Excerpts from The Luck of Two Magpies, copyright 2012, all rights reserved.
No distribution or reproduction without the author’s express permission
“Lady d’Abella,”Beaumont said, “did I say ye that Julia Gandulf is near her time? We shall see to her birthing together, ye and I, eh?”
“Certainly, m-my lady. If you say so. What’s so special about this baby?”
“Naught but the mother’s age.”Beaumont rubbed an eye. “Ye will recall she has borne nine.”
Lady d’Abella’s head came up sharply. “I thought it was seven.”
“Nine…two did die,” she said as the Betrothed shook her head.
But Justin barely heard. Memory transported him to his mother’s garret at Kettlethorpe. Home for Christmastide, he sat at the window watching for his father’s arrival. His mother, one of his sisters, and a few of his mother’s women sat near the hearth, chatting, their needles pricking linen and silk, then sailing high above, slim fingers drawn in graceful arcs. Those were happy days.Oxford stretched his mind; the rigors of seminary life controlled his body. Escape from both was a decadent pleasure.
Entrenched in his reverie, Beaumont’s expert fingers became his mother’s. They bent the needle and thread to her will, creating sinuous vines and the skeletons of adjoining leaves along the placketed front of a linen chemise. The familiarity of it all was comforting. His spirits rose. The pop of needle through fabric, the sheen of the floss drew his focus. A chemise. Worn by all next to the skin. This one came to life, shimmering as a woman shrugged it off. A man’s hand—husband, no doubt—reached for the creamy shoulders of his doe-eyed wife, drawing her into his embrace and then into their bed.
The woman smiled. She was Elisa D’Abella. The man’s laughter was his own.
The lady’s laugh was musical, Justin thought as he watched Lady d’Abella approach. He was not certain what to make of Grifon’s betrothed. Involving other women in conversation was like trying to nail frumenty to a tree. Naught satisfying ever came from the exercise. But Lady d’Abella had a good mind. In the several mental tourneys they’d had, he had found her knowledge extensive. Even her intuited thought was extraordinary, almost mystic. Welladay, mayhap not that. Such future thought must be the province of sages and saints, and she was no nun to be locked in a cell, absorbed in prayer and meditation all the day to keep the knowledge that she was freezing to death at bay. Nay, she was warm—laugh aloud, argumentative, flesh and blood warm, he decided as she grabbed at her skirts and hopped a deep rut. And thankfully, she was no witch.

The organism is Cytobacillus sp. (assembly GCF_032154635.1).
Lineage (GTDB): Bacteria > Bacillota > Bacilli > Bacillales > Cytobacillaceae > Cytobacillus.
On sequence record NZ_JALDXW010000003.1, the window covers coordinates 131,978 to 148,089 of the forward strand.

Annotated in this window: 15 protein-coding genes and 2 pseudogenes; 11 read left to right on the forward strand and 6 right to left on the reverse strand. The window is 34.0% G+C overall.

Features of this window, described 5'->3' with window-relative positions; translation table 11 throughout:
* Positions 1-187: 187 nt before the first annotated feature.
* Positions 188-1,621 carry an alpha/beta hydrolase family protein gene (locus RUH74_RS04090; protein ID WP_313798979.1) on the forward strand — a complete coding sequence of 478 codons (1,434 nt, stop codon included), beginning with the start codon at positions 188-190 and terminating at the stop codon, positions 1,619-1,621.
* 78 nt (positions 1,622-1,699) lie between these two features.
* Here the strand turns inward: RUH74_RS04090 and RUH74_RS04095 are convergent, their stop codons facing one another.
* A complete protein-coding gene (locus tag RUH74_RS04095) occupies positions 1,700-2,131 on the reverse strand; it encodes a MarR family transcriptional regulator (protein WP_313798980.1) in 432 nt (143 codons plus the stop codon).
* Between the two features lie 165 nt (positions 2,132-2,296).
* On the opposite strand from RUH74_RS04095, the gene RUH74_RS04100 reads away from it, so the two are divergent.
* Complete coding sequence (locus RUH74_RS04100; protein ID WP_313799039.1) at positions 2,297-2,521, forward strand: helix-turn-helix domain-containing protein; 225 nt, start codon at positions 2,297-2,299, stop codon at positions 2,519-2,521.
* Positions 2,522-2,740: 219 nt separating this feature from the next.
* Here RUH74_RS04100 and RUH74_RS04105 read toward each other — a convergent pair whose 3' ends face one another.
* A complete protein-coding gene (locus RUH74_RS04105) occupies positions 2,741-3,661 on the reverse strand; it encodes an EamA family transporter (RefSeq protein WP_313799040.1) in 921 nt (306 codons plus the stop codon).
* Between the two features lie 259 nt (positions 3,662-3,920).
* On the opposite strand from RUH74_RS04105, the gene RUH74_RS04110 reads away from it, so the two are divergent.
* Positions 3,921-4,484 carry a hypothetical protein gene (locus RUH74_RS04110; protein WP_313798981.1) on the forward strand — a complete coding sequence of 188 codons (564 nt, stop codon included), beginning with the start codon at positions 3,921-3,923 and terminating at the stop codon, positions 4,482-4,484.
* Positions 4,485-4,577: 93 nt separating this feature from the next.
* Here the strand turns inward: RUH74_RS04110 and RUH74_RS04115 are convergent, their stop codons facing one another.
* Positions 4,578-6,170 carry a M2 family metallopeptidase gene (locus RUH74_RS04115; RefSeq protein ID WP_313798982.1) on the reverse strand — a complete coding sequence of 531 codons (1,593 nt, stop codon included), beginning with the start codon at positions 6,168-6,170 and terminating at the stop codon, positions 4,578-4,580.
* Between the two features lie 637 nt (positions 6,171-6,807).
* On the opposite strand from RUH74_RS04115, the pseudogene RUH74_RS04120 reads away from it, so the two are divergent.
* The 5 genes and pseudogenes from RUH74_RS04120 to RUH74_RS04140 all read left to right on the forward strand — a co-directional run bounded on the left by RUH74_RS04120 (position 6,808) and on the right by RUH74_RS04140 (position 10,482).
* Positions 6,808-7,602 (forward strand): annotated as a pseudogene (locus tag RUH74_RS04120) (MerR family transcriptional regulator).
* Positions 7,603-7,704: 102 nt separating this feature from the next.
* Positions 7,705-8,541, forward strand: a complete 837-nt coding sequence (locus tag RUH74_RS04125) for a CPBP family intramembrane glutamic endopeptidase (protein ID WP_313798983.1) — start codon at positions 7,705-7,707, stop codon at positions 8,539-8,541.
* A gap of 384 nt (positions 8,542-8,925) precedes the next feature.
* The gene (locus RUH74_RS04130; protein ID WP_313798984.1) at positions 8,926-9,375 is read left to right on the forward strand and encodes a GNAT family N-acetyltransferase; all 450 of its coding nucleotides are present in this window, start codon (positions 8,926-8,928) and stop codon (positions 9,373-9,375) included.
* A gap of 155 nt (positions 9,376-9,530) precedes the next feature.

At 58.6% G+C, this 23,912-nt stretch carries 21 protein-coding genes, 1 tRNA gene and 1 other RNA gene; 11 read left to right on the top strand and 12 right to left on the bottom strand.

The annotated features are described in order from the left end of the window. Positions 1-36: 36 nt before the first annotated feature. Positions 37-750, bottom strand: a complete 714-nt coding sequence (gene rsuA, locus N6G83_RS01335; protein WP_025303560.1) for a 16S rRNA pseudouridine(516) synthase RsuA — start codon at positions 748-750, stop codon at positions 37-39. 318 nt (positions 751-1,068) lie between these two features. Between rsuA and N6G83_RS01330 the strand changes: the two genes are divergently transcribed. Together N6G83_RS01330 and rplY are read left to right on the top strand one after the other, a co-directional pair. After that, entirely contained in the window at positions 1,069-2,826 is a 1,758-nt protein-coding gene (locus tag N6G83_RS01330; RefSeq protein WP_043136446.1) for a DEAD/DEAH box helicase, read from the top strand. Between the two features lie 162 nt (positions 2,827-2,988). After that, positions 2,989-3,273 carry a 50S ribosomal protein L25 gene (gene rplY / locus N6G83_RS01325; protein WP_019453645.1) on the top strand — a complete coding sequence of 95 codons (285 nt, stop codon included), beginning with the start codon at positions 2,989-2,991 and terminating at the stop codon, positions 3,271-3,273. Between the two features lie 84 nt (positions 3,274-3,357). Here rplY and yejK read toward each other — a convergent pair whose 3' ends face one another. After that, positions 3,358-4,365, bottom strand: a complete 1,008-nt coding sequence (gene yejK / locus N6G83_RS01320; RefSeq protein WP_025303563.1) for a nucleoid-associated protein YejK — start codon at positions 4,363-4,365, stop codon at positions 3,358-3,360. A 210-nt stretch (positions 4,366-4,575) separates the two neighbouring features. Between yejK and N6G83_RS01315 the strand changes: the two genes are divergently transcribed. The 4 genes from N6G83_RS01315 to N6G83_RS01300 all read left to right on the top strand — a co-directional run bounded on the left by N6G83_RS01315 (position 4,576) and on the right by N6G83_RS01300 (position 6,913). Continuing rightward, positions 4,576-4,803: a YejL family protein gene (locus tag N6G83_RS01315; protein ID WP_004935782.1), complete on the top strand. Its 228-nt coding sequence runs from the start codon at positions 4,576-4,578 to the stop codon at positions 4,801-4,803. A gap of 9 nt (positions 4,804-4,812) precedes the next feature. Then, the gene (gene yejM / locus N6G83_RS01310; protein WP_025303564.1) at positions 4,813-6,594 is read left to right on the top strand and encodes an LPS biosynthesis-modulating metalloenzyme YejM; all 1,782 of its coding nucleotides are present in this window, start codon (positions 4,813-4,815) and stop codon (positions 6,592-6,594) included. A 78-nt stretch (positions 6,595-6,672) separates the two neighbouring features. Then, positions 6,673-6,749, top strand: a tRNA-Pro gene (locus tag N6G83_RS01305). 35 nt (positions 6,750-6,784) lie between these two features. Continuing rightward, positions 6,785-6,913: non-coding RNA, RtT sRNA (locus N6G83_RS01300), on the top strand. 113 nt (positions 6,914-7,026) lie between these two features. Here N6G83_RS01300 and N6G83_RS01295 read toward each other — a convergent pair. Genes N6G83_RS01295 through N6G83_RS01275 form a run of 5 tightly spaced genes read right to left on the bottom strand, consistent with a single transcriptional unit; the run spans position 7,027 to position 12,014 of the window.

In conversation she shied away from no subject, even those that his calling or gender would make difficult. It was disconcerting to share discourse with a woman on all manner of subjects, but it was also an exciting challenge, working to keep their words circumspect enough to continue the exercise of the argument.
The lady spoke to her guardian hound. Why did she not look up? Up and at him. For in her expressioin, he’d know whether his company was welcomed or not. He would be disappointed if she wanted solitude, for he enjoyed her company. But he would not invoke her temper. And she did have one. He discovered that yesterday as they discussed ‘truth.’ He had argued for absolute truth, finding it in God and in the goodness of the virtues with which God had endowed mankind.
Lady d’Abella had argued that no truth was absolute; that one man’s perception of truth was colored by his viewpoint, and that, by his experience. He had argued that such views could be expected by man’s finite mind, but God’s Mind was infinite. She had said she’d never spoken with God on the subject, and that since we were finite, a man’s truth could only be what his mind could see, could only be found in his own soul. Her truths might not be the same as his, she said.
“Some truths must be the same for all men, lady. What of love? It is a truth. Yours, in fact.”
“You can’t begin to know anything about my truths,” she charged and fell silent, the kind of silence that is morbid and troubling. She resumed solemnly. “Even in love, I think there are no ultimate truths.”
She settled herself opposite him on the dais in the great hall, demure as she smoothed her skirt, forehead knotted in thought. The fire roared and pine sap popped and skittered across the floor. She extended a delicate foot and stubbed out the embers.
“I would consider myself lucky to love the same man for all of my life.” She looked past him, and for a moment was gone far away, but when her gaze plummeted into his, all of her features wore a poignant seduction that nearly overpowered him, as if her emerald eyes had branded enduring sadness into his heart. “Yes, that would be very lucky, indeed,” she said in no more than a whisper, her finger tracing a pattern in her skirt, as if she were writing figures or a word. “But it is the capability to love—to lose one’s love and be willing to try to love again, Father—that is a glimpse at eternity.”
“And so, lady, by your own words, there is a truth—a universal, absolute truth. The need to be loved exists in all of us. That need is a universal truth.”
He leaned back against the well and pulled his cloak about him. Aye, love, the need for it, was something he had denied himself for some years and was moderately content without. But somehow, this woman made him feel its lack.